How we change what others think, feel, believe and do

| Menu | Quick | Books | Share | Search | Settings |

Enabling Beliefs


Explanations > Beliefs > Enabling Beliefs

Enabling beliefs are... | Types of enabling belief | So what?


How we believe drives our actions, often rather more than natural truths. Indeed, in many of our decisions we have limited information and have to rely on belief, even if it is weak, to guide our choices. What and how we believe consequently has a huge impact on what we do and whether we succeed.

Enabling beliefs are...

Many of us have limiting beliefs which hold us back in life. Yet we can also have enabling beliefs that help us forward. Enabling beliefs are not foolish beliefs. If I believed I could fly, then I probably would not last long. Enabling beliefs lead to growth, success and happiness.

Just as limiting beliefs are often avoidance in disguise, enabling beliefs may well lead to people taking risks, which may sometimes lead to failure. Yet enabling beliefs must also get you through failure, recovering, learning and carrying on. It is only through risk that we make progress.

Types of enabling belief

There are several types of enabling belief.


Example: This might work. So it's worth giving it a go.

Most people are naturally optimistic, believing good things will happen beyond what chance dictates. While of course you can be over-optimistic, it is better to be hopeful and believe that good things will happen than to be depressively pessimistic. Evolution has made us this way because getting out there and trying gives an infinitely better chance of succeeding and growing than not trying at all.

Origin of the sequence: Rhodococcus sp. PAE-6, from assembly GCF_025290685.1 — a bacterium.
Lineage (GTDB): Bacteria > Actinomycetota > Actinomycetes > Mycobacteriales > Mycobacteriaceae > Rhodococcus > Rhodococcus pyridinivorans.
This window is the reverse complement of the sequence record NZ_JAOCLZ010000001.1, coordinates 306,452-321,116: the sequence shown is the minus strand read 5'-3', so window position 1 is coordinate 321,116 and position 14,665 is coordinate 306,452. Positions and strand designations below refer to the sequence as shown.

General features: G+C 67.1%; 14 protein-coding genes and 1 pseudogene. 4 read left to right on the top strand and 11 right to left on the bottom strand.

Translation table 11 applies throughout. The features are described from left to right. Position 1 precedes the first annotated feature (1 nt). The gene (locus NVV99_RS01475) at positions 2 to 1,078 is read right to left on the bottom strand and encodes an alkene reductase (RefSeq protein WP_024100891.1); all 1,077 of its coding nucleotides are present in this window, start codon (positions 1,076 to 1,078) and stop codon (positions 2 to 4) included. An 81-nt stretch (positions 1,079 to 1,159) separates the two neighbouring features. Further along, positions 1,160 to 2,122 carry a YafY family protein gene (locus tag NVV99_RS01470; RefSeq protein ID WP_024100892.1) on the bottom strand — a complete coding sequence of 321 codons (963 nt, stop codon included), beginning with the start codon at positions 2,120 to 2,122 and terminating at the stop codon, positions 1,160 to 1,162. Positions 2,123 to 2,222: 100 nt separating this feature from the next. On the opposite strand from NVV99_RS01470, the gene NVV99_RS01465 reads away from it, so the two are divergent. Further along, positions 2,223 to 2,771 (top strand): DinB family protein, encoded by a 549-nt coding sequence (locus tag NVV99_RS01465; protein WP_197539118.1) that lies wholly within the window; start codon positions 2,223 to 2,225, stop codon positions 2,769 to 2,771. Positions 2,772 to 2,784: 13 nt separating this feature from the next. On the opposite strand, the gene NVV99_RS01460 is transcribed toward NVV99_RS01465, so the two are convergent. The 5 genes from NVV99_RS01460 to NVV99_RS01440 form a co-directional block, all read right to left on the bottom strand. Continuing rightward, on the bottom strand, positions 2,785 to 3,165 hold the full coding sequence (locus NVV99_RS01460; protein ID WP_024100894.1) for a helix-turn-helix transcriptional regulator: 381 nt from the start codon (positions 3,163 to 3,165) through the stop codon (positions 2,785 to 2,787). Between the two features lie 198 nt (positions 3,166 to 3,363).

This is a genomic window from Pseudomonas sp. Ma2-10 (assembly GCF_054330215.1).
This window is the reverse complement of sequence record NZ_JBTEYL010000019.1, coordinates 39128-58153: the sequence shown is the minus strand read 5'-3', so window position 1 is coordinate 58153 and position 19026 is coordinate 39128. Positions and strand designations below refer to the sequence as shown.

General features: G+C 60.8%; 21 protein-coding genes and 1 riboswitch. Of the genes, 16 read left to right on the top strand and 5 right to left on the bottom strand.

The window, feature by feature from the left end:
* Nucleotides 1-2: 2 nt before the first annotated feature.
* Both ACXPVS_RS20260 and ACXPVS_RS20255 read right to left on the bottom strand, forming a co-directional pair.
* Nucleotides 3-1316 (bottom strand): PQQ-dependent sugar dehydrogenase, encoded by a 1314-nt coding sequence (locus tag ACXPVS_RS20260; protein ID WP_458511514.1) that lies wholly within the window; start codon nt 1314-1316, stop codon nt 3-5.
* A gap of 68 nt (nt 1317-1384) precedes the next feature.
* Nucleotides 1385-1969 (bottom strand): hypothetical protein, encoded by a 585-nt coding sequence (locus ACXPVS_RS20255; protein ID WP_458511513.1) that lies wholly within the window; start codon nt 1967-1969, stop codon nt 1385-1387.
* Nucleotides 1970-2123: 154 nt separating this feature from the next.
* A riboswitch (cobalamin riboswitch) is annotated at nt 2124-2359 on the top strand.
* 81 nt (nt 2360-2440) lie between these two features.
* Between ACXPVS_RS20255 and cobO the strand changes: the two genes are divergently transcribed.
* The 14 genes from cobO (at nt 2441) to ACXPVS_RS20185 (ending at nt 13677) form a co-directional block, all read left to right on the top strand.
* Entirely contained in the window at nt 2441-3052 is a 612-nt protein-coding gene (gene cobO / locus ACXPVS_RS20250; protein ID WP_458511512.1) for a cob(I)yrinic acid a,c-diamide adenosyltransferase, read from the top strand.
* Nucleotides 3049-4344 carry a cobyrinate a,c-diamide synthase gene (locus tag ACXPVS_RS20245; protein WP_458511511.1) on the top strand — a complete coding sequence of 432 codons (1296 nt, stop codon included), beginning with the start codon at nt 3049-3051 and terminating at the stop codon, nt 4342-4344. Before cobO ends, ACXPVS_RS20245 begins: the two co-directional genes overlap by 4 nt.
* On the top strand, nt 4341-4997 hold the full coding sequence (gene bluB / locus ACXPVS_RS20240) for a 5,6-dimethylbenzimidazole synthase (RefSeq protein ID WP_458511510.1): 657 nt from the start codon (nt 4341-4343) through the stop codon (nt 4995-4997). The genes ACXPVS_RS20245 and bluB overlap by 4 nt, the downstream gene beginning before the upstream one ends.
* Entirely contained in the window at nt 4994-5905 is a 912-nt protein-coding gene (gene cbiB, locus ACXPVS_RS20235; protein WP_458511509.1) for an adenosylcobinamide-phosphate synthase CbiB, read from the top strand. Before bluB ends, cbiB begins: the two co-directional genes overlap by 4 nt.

When you are optimistic you have a more cheerful disposition, which influences others to like you and help you more. Optimistic people are more resilient and will pick themselves up, dust themselves down and get on with things -- without any permanent loss in optimism.


Example: I can get there. I just need to keep going.

A common limiting belief is 'I cannot...'. When you believe you are not able then you will be unlikely to try. And even if you do, the limiting belief of inability will undermine you and may well precipitate failure. Even if you succeed, there is a tendency to sustain the limiting belief by attributing the success to luck.

Better is to believe you can do pretty much anything, to have confidence in your own ability to succeed. If you believe you can, then you have a far better chance of getting there.

Having said this, it would be arrogant to believe you could just pick up an instrument and play like a virtuoso, so 'can do' beliefs must be moderated to allow for practice, failure and learning. If you believe 'I can play this well if I keep practicing' then you will likely succeed. Belief in your own resilience and ability to learn are consequently very powerful enabling beliefs.


Example: I'm intelligent. If I work hard, I can learn most things.

A variant on the limiting belief 'I cannot...' is 'I am not...' ( or maybe 'I am' someone who does not). Framing yourself as a person who does not do certain things is a great excuse for inaction.